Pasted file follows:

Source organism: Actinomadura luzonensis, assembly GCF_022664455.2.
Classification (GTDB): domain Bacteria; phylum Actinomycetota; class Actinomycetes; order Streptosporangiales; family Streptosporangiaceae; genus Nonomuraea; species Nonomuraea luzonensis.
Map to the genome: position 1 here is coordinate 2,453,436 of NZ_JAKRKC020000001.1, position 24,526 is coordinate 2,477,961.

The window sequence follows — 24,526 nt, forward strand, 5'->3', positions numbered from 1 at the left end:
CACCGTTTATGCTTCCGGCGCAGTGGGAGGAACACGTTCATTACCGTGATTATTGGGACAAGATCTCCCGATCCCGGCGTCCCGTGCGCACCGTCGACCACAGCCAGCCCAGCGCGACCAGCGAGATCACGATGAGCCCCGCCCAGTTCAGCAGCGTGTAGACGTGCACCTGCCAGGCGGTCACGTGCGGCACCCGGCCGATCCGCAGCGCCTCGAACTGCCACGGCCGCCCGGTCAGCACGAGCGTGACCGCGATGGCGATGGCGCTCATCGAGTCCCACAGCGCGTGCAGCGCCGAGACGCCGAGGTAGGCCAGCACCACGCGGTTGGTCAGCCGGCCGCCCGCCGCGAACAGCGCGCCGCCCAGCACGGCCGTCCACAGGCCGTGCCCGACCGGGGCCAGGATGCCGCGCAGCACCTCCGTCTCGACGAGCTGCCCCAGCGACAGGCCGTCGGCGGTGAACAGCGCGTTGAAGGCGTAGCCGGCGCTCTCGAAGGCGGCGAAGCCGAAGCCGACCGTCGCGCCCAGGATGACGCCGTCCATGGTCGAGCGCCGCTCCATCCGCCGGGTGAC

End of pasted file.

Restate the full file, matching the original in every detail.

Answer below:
Source organism: Actinomadura luzonensis, assembly GCF_022664455.2.
Classification (GTDB): domain Bacteria; phylum Actinomycetota; class Actinomycetes; order Streptosporangiales; family Streptosporangiaceae; genus Nonomuraea; species Nonomuraea luzonensis.
Map to the genome: position 1 here is coordinate 2,453,436 of NZ_JAKRKC020000001.1, position 24,526 is coordinate 2,477,961.

The window sequence follows — 24,526 nt, forward strand, 5'->3', positions numbered from 1 at the left end:
CACCGTTTATGCTTCCGGCGCAGTGGGAGGAACACGTTCATTACCGTGATTATTGGGACAAGATCTCCCGATCCCGGCGTCCCGTGCGCACCGTCGACCACAGCCAGCCCAGCGCGACCAGCGAGATCACGATGAGCCCCGCCCAGTTCAGCAGCGTGTAGACGTGCACCTGCCAGGCGGTCACGTGCGGCACCCGGCCGATCCGCAGCGCCTCGAACTGCCACGGCCGCCCGGTCAGCACGAGCGTGACCGCGATGGCGATGGCGCTCATCGAGTCCCACAGCGCGTGCAGCGCCGAGACGCCGAGGTAGGCCAGCACCACGCGGTTGGTCAGCCGGCCGCCCGCCGCGAACAGCGCGCCGCCCAGCACGGCCGTCCACAGGCCGTGCCCGACCGGGGCCAGGATGCCGCGCAGCACCTCCGTCTCGACGAGCTGCCCCAGCGACAGGCCGTCGGCGGTGAACAGCGCGTTGAAGGCGTAGCCGGCGCTCTCGAAGGCGGCGAAGCCGAAGCCGACCGTCGCGCCCAGGATGACGCCGTCCATGGTCGAGCGCCGCTCCATCCGCCGGGTGAC